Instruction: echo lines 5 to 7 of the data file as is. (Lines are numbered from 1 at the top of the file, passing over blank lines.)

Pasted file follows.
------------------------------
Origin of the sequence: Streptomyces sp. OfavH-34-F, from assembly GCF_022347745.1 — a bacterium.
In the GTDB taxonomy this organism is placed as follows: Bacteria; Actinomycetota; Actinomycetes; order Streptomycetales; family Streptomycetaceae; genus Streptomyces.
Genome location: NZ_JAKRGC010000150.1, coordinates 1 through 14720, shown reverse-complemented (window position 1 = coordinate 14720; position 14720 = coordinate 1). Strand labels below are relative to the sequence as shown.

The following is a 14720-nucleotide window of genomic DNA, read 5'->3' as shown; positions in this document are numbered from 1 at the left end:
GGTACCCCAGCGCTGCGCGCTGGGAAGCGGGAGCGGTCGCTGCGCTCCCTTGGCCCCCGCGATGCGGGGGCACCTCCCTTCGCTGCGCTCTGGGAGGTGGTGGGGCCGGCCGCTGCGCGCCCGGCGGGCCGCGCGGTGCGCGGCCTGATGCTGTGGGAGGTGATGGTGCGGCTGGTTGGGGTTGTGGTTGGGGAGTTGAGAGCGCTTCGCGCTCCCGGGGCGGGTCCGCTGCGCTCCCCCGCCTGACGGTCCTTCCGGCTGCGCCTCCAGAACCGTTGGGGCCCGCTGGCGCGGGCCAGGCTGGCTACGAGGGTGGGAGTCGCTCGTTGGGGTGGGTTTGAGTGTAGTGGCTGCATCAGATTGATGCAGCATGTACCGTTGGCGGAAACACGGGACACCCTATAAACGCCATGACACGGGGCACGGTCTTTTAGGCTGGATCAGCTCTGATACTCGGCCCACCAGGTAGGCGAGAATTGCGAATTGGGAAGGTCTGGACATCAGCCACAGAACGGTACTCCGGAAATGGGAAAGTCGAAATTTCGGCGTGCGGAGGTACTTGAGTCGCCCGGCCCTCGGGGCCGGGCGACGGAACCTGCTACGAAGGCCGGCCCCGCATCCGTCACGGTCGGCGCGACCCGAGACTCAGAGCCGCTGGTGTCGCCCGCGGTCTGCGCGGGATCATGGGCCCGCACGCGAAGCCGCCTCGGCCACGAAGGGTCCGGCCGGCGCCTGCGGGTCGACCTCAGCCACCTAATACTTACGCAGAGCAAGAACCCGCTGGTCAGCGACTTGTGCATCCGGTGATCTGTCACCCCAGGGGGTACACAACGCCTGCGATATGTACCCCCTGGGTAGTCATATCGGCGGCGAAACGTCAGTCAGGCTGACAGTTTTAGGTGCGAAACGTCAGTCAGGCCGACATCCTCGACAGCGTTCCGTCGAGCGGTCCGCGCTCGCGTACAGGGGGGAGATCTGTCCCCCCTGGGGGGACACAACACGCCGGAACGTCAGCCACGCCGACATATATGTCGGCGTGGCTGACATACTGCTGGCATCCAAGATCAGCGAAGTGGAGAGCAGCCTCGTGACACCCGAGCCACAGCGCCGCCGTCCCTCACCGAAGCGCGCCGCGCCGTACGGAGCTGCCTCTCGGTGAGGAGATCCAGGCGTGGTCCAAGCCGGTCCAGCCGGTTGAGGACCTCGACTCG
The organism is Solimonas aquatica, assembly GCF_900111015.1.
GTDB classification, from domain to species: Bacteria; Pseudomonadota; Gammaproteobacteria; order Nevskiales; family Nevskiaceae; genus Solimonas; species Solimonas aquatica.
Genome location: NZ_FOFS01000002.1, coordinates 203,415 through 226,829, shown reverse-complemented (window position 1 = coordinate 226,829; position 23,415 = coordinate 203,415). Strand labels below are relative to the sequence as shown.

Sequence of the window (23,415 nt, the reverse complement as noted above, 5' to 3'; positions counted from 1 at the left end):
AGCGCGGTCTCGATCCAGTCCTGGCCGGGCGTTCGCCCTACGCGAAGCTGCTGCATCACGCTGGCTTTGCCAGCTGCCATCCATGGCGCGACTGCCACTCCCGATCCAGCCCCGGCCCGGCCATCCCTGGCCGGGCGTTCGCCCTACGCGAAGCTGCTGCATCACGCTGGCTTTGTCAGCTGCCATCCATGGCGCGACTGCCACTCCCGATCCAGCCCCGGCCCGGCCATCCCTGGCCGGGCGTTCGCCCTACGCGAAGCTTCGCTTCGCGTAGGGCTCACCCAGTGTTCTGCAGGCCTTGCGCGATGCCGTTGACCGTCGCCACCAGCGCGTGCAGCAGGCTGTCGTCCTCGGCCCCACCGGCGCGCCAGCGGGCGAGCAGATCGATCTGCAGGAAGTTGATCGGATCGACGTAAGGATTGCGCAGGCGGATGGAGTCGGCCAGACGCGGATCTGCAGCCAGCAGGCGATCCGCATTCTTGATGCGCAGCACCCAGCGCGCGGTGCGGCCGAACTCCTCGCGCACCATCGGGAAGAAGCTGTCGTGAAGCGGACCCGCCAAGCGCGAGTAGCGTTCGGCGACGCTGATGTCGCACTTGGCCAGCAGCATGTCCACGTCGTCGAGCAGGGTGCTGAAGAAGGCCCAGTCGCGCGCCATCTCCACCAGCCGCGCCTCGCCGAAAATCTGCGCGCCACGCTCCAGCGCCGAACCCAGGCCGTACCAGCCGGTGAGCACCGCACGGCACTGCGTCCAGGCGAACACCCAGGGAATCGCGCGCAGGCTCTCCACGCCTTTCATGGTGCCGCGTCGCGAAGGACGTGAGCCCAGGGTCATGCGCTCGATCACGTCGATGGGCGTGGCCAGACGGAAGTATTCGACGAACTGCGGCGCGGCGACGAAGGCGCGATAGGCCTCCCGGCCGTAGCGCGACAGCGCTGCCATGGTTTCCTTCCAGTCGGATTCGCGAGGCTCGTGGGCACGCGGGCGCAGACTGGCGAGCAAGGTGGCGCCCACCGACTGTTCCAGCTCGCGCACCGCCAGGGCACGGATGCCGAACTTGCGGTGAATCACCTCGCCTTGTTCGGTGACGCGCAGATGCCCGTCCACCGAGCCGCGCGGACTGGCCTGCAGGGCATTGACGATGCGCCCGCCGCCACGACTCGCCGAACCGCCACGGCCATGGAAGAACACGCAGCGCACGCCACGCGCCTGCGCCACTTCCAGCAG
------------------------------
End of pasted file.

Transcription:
GGTACCCCAGCGCTGCGCGCTGGGAAGCGGGAGCGGTCGCTGCGCTCCCTTGGCCCCCGCGATGCGGGGGCACCTCCCTTCGCTGCGCTCTGGGAGGTGGTGGGGCCGGCCGCTGCGCGCCCGGCGGGCCGCGCGGTGCGCGGCCTGATGCTGTGGGAGGTGATGGTGCGGCTGGTTGGGGTTGTGGTTGGGGAGTTGAGAGCGCTTCGCGCTCCCGGGGCGGGTCCGCTGCGCTCCCCCGCCTGACGGTCCTTCCGGCTGCGCCTCCAGAACCGTTGGGGCCCGCTGGCGCGGGCCAGGCTGGCTACGAGGGTGGGAGTCGCTCGTTGGGGTGGGTTTGAGTGTAGTGGCTGCATCAGATTGATGCAGCATGTACCGTTGGCGGAAACACGGGACACCCTATAAACGCCATGACACGGGGCACGGTCTTTTAGGCTGGATCAGCTCTGATACTCGGCCCACCAGGTAGGCGAGAATTGCGAATTGGGAAGGTCTGGACATCAGCCACAGAACGGTACTCCGGAAATGGGAAAGTCGAAATTTCGGCGTGCGGAGGTACTTGAGTCGCCCGGCCCTCGGGGCCGGGCGACGGAACCTGCTACGAAGGCCGGCCCCGCATCCGTCACGGTCGGCGCGACCCGAGACTCAGAGCCGCTGGTGTCGCCCGCGGTCTGCGCGGGATCATGGGCCCGCACGCGAAGCCGCCTCGGCCACGAAGGGTCCGGCCGGCGCCTGCGGGTCGACCTCAGCCACCTAATACTTACGCAGAGCAAGAACCCGCTGGTCAGCGACTTGTGCATCCGGTGATCTGTCACCCCAGGGGGTACACAACGCCTGCGATATGTACCCCCTGGGTAGTCATATCGGCGGCGAAACGTCAGTCAGGCTGACAGTTTTAGGTGCGAAACGTCAGTCAGGCCGACATCCTCGACAGCGTTCCGTCGAGCGGTCCGCGCTCGCGTACAGGGGGGAGATCTGTCCCCCCTGGGGGGACACAACACGCCGGAACGTCAGCCACGCCGACATATATGTCGGCGTGGCTGACATACTGCTGGCATCCAAGATCAGCGAAGTGGAGAGCAGCCTCGTGACACCCGAGCCACAGCGCCGCCGTCCCTCACCGAAGCGCGCCGCGCCGTACGGAGCTGCCTCTCGGTGAGGAGATCCAGGCGTGGTCCAAGCCGGTCCAGCCGGTTGAGGACCTCGACTCG
The organism is Solimonas aquatica, assembly GCF_900111015.1.
GTDB classification, from domain to species: Bacteria; Pseudomonadota; Gammaproteobacteria; order Nevskiales; family Nevskiaceae; genus Solimonas; species Solimonas aquatica.